Something strange has happened to the world of flight. Instead of gazing transfixed out the window at the earth below, most people—even those with prized window seats—tend to pull down their window shutters so they can’t even see out, preferring to watch videos or sleep. How is this even possible?? On our trip from Michigan to South Korea and back, I had great plans for watching the world go by, especially since on our trip last spring we enjoyed an unparalleled commute and saw thrilling vistas of Canada, Alaska, the Bering Straits, the Arctic Sea, Siberia, and China. This time, our return flight was through Tokyo, so I was also hoping to see Mt. Fuji, although when I called Japan Airlines to ask for a window seat on the right side of the plane, the attendant informed me that there were only window seats available on the left side of the plane, and that it would be impossible to see Mt. Fuji from the plane regardless. Sigh. Well, as it turned out, the entire trip from Michigan to Seoul was cloud-covered, and I hardly saw any land (although the sunrise was spectacular). I was very disappointed, but every once in a while I’d cast a wandering eye from my book to the banks of clouds below just in case I could catch a glimpse of something…and guess what? Rising out of the clouds over Alaska, I saw the most breathtaking views of Mt. McKinley! I couldn’t believe my eyes! It was the best view I’ve ever had, even though Alan and I drove to Denali National Park once in pursuit of seeing this highest of all peaks on the North American Continent! What a thrill! On the flight back to the U.S. two weeks later, it was clear from Seoul to Tokyo, and I really did enjoy the views of our flight across South Korea and Japan, although I was still feeling sorry to miss Mt Fuji…when all of a sudden the airline hostess mentioned over the intercom that Mt. Fuji was visible above the clouds on the right side of the plane. I asked a passing stewardess if there was any chance I could take a picture, & she smiled brightly and asked me to follow her. She actually offered me an empty seat in the first class cabin so I could take pictures! Thank you, Japan Airlines, for your hospitality! The rest of the trip was straight clouds again, and I rather reluctantly resigned myself to a blank night of flying over the polar regions of the Arctic Circle with nothing but the flash of the wing tip against the inky black of the midnight sky. After reading until I was sleepy, I decided to check out the window one last time before going to sleep. It was -81°F. and we were traveling 622 mph at 37,000 ft., so I had no expectations. However, what to my wondering eyes should appear? Not Santa, but in the distance, across the entire northern expanse of earth out my left window, were the most amazing, pulsing Northern lights! I am sorry that my camera was not able to capture the glory of that display (traveling as fast as we were in complete blackness). I’m not even sure if people on earth could see them, since we were so high above the clouds (I’ve googled in vain for images to share with you), but it took my breath away and I sat transfixed for a long time, just worshiping our awesome Creator who displays his power and beauty for all creation—whether or not anyone on earth even notices—in a light show more magnificent than mankind could ever imagine how to duplicate. Truly, his flight plans were even better than mine. Our God is an Awesome God!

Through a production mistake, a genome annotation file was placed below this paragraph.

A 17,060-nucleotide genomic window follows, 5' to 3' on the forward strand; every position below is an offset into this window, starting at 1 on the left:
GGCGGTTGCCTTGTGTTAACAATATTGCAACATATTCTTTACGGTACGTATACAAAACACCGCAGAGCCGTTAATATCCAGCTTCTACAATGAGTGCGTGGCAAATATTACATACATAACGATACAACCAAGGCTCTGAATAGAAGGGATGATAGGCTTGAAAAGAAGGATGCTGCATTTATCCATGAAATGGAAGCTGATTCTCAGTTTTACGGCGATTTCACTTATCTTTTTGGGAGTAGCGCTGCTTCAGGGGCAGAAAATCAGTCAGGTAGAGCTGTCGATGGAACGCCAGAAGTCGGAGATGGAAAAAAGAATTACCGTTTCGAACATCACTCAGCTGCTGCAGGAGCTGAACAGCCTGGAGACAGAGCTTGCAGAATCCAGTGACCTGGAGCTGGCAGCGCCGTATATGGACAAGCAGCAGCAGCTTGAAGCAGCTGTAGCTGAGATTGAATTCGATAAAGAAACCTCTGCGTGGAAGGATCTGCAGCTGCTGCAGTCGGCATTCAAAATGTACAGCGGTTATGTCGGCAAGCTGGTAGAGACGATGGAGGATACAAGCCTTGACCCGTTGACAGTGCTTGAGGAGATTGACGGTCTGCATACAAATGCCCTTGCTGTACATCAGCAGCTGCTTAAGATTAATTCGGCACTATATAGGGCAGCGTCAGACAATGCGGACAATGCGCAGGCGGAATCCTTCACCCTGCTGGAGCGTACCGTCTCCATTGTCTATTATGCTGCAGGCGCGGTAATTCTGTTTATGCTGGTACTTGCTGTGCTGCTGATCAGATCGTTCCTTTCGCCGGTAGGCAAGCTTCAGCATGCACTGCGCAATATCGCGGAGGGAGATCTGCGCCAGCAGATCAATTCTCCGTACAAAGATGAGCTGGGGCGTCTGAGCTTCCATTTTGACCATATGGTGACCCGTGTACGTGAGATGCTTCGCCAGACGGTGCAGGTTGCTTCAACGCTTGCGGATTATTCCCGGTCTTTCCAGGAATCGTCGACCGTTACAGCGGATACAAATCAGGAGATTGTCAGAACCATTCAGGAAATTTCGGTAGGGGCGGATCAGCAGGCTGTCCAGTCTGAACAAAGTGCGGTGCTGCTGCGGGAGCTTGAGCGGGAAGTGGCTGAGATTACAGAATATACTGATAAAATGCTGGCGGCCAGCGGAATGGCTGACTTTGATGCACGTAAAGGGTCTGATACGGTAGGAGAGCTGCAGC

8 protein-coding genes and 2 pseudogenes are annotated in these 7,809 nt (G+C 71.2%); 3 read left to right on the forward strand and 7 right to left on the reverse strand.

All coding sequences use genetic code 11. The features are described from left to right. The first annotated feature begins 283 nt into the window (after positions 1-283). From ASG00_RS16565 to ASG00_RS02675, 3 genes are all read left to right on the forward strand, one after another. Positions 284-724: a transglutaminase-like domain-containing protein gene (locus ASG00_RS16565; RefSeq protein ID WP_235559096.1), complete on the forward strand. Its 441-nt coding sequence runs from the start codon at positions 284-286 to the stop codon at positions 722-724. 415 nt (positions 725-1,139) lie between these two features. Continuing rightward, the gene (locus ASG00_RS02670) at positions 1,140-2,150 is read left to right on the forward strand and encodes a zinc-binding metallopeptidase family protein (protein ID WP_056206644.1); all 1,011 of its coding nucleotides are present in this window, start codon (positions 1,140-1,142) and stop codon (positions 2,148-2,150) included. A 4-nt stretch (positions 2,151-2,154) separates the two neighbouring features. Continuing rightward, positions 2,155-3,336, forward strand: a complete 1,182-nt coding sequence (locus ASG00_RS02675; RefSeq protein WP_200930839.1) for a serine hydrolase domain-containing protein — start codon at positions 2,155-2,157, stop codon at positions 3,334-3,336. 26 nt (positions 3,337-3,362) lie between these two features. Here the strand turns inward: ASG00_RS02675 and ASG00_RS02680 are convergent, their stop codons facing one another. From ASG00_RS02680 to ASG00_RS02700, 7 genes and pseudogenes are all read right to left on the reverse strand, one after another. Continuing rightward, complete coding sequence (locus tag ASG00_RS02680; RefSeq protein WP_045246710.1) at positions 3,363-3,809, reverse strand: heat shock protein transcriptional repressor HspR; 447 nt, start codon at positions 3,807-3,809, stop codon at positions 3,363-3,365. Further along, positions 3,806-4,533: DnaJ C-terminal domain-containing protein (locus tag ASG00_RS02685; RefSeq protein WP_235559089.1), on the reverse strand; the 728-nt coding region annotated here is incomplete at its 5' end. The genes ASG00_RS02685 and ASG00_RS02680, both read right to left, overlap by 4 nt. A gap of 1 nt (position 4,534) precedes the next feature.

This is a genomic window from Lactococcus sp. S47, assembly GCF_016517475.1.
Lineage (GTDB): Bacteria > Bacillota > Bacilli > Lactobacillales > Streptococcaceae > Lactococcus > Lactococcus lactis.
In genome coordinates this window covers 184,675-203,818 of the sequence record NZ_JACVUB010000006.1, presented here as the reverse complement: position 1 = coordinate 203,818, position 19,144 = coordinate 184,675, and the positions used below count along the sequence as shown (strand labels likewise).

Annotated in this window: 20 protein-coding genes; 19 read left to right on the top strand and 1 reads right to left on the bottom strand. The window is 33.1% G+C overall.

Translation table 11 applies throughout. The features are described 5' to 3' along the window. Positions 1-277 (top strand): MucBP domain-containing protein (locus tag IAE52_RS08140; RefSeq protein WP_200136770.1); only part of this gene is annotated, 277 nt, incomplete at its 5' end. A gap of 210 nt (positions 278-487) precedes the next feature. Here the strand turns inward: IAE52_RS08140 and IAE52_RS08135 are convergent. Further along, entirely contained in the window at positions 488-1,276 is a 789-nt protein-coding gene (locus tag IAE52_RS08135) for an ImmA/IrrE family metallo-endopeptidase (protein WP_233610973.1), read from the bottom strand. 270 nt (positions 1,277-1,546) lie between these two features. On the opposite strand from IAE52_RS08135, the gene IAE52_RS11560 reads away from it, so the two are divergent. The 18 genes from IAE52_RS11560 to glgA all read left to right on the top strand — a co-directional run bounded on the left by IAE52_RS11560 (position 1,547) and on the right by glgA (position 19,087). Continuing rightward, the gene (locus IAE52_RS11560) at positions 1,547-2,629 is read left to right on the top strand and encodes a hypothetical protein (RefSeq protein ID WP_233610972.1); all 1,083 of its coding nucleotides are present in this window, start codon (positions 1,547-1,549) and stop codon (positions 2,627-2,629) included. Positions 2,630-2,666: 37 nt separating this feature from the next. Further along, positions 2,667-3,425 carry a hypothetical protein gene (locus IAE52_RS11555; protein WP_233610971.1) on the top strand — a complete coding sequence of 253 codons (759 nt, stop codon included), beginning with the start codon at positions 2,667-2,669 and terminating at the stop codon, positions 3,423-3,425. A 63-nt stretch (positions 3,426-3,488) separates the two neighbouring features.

“When the sky was starless in the void of the night
(our God is an awesome God)
He spoke into the darkness and created the light
(our God is an awesome God)
Judgement and wrath He poured out the Sodom
Mercy and grace He gave us at the cross
I hope that we have not too quickly forgotten that
Our God is an Awesome God.
Our God is an Awesome God
He Reigns from heaven above
With Wisdom pow’r and love
Our God is an Awesome God.” ~Rich Mullens “The heavens declare the glory of God, and the sky above proclaims his handiwork” (Psalm 19:1, ESV Bible).